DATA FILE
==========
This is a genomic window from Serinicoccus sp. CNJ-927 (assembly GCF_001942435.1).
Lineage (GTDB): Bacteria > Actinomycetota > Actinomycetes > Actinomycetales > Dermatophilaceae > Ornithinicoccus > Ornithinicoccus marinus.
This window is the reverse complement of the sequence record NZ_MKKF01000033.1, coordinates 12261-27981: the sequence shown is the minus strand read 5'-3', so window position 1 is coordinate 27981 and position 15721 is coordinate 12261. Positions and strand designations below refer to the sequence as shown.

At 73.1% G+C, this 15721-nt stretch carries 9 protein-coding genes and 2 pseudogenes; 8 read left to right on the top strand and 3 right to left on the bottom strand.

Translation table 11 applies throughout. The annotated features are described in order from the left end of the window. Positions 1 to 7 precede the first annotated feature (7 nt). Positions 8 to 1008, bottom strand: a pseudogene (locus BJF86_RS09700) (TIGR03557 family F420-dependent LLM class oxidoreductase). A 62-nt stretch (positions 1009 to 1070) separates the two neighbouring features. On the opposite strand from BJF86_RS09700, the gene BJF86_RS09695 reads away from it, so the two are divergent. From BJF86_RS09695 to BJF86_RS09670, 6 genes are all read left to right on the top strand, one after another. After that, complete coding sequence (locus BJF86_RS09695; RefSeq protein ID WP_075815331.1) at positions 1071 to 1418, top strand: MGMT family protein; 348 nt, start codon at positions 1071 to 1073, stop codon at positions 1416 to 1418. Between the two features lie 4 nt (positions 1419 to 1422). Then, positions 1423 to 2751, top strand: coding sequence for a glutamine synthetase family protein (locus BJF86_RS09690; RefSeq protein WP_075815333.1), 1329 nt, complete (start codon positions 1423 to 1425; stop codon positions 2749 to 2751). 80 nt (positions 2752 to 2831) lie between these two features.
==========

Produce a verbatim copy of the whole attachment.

This is a genomic window from Serinicoccus sp. CNJ-927 (assembly GCF_001942435.1).
Lineage (GTDB): Bacteria > Actinomycetota > Actinomycetes > Actinomycetales > Dermatophilaceae > Ornithinicoccus > Ornithinicoccus marinus.
This window is the reverse complement of the sequence record NZ_MKKF01000033.1, coordinates 12261-27981: the sequence shown is the minus strand read 5'-3', so window position 1 is coordinate 27981 and position 15721 is coordinate 12261. Positions and strand designations below refer to the sequence as shown.

At 73.1% G+C, this 15721-nt stretch carries 9 protein-coding genes and 2 pseudogenes; 8 read left to right on the top strand and 3 right to left on the bottom strand.

Translation table 11 applies throughout. The annotated features are described in order from the left end of the window. Positions 1 to 7 precede the first annotated feature (7 nt). Positions 8 to 1008, bottom strand: a pseudogene (locus BJF86_RS09700) (TIGR03557 family F420-dependent LLM class oxidoreductase). A 62-nt stretch (positions 1009 to 1070) separates the two neighbouring features. On the opposite strand from BJF86_RS09700, the gene BJF86_RS09695 reads away from it, so the two are divergent. From BJF86_RS09695 to BJF86_RS09670, 6 genes are all read left to right on the top strand, one after another. After that, complete coding sequence (locus BJF86_RS09695; RefSeq protein ID WP_075815331.1) at positions 1071 to 1418, top strand: MGMT family protein; 348 nt, start codon at positions 1071 to 1073, stop codon at positions 1416 to 1418. Between the two features lie 4 nt (positions 1419 to 1422). Then, positions 1423 to 2751, top strand: coding sequence for a glutamine synthetase family protein (locus BJF86_RS09690; RefSeq protein WP_075815333.1), 1329 nt, complete (start codon positions 1423 to 1425; stop codon positions 2749 to 2751). 80 nt (positions 2752 to 2831) lie between these two features.